Snow, sleep and kittens!


Charlie surveys his first snowfall.

Charlie surveys his first snowfall. (Photo by Bryan Bogater)

Special note: We got caught up in the holiday excitement, and just realized we haven’t posted a blog in a while. Today’s entry should get us all caught up. Happy New Year!

Christmas came a day late for Charlie, but he says it was well worth the wait.

Mother nature delivered his first snow.

In all honesty, my brother has ordered up the storm. He flew in from Ft. Lauderdale earlier in the day, and had specifically requested a sizable amount of snow. He told me if he had to be in freezing temperatures while visiting me, the least I could do is provide a scenic snowy backdrop.

So once we returned from the airport with Bryan, snowflakes began to fall. Charlie hopped up on the couch, and watched through the front window. His eyes grew pensive, as he pressed his brown nose against the glass.

Charlie romps in the snow.

Charlie romps in the snow.

What is that white stuff falling from the sky?

It was dark by the time we had several inches on the ground. Matt and walked out back with Charlie to see his reaction. He pranced through the yard, occasionally stopping to grab a mouthful of snow. As we pretended to snatch him up, Charlie ran full tilt, losing traction in the snow as he tried to replicate his usual tight corners.

Lex stepped delicately in the snow, and did her best to avoid Charlie as he flew by.

With the snow came some interesting developments.

First, our sand-in-the-house problem instantly disappeared! We now can walk barefoot inside, and no longer build sand castles on our couch.

Second, dog toys started disappearing. Then reappearing … covered in snow. At first it was a collection of squeaky toys. The hedgehog and the chipmunk, specifically. They were gone, then a day later reappeared as a snowball on the couch. Interestingly, Charlie switched it up to include his Nylabones and a deer antler.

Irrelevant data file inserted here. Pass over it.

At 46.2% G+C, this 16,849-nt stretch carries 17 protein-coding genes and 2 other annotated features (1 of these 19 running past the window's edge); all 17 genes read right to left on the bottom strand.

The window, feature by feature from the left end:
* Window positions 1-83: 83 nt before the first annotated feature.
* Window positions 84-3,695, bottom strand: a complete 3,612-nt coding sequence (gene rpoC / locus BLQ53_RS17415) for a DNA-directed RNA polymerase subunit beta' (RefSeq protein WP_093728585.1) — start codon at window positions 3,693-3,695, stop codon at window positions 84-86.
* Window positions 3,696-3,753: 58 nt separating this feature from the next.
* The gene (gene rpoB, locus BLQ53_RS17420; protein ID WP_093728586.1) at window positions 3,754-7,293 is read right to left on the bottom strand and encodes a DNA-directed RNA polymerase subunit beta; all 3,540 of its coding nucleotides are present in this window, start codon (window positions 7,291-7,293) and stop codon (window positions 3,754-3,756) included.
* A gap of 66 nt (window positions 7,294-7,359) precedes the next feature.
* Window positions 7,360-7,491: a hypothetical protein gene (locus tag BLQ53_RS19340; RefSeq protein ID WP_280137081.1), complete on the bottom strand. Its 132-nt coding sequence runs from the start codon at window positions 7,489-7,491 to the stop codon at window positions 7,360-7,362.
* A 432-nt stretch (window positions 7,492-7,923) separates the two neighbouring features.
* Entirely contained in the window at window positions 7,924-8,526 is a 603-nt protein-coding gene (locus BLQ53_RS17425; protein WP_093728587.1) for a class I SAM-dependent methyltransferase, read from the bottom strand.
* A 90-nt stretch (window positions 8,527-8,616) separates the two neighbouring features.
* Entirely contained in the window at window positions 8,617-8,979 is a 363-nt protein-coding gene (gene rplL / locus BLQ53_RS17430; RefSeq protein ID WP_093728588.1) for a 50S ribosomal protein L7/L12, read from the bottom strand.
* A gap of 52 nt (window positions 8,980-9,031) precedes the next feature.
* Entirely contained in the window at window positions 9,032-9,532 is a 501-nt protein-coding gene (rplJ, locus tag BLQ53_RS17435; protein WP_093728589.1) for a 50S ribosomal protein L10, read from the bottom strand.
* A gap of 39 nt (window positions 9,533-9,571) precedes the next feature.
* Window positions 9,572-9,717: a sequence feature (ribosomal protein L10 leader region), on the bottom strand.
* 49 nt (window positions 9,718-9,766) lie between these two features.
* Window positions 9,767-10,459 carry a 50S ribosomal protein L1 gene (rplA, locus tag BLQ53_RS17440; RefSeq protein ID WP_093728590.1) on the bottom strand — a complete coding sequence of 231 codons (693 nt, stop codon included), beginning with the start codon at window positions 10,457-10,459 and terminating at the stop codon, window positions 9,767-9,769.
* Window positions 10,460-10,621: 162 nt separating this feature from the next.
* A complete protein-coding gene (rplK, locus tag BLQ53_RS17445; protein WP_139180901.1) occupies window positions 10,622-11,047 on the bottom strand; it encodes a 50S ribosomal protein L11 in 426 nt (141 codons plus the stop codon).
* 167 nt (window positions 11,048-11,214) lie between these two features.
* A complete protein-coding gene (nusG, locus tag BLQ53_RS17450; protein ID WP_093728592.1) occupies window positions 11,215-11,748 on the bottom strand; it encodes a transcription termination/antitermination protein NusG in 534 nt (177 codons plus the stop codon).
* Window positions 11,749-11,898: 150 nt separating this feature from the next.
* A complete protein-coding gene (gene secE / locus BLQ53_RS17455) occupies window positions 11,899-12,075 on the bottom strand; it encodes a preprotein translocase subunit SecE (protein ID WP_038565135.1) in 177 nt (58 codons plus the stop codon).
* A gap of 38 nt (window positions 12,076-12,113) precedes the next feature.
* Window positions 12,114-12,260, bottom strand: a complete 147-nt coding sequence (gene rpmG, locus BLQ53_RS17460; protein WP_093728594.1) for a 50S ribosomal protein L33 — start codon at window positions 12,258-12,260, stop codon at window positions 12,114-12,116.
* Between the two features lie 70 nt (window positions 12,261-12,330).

Apparently, he prefers his chewies chilled, thank you very much.

Lounging Lexie

It seems that Lex has fully recovered from her vertigo scare. And while she has not had any more dizzy spells, she spends most of her time sleeping, these days. Her favorite spot has become a high-back chair in the front room, closest to the heat register. When she curls up on the chair, I cover her with a blanket, and she’s instantly out.

Lex snags one of Charlie's frozen Nylabones.

Lex snags a frozen Nylabone.

When she’s awake, Lexie has amazed us with her energy. She’s eating well, and consistently, and often has enough energy to instigate a wrestling match with Charlie.

When Matt spoke with our vet for the vertigo follow-up visit, she said Lexie’s kidney values are within healthy range, but on the high end of normal. She said this meant we did a great job with her special kidney diet, but that we have to keep a close eye on her. Considering Lex had one paw in the grave just six months ago, I call this a victory.

In the last couple weeks, Lex has really turned into a snuggle bug. Now that she can hop up on the couch on her own power again, she will tuck herself tight next to Matt or me. When she’s wanting to melt hearts, she’ll gently place her snout on my chest and stare up at me. Awwwe.

Smitten with kittens

In the last month or so, when Matt and I go to PetSmart or Petco, the first thing I do is make a beeline for the cat display. Both pet stores provide space to local rescue organizations for cat adoptions.

After losing Pink last fall, Matt and I both agreed that we would not get another cat. For 10 years, we said.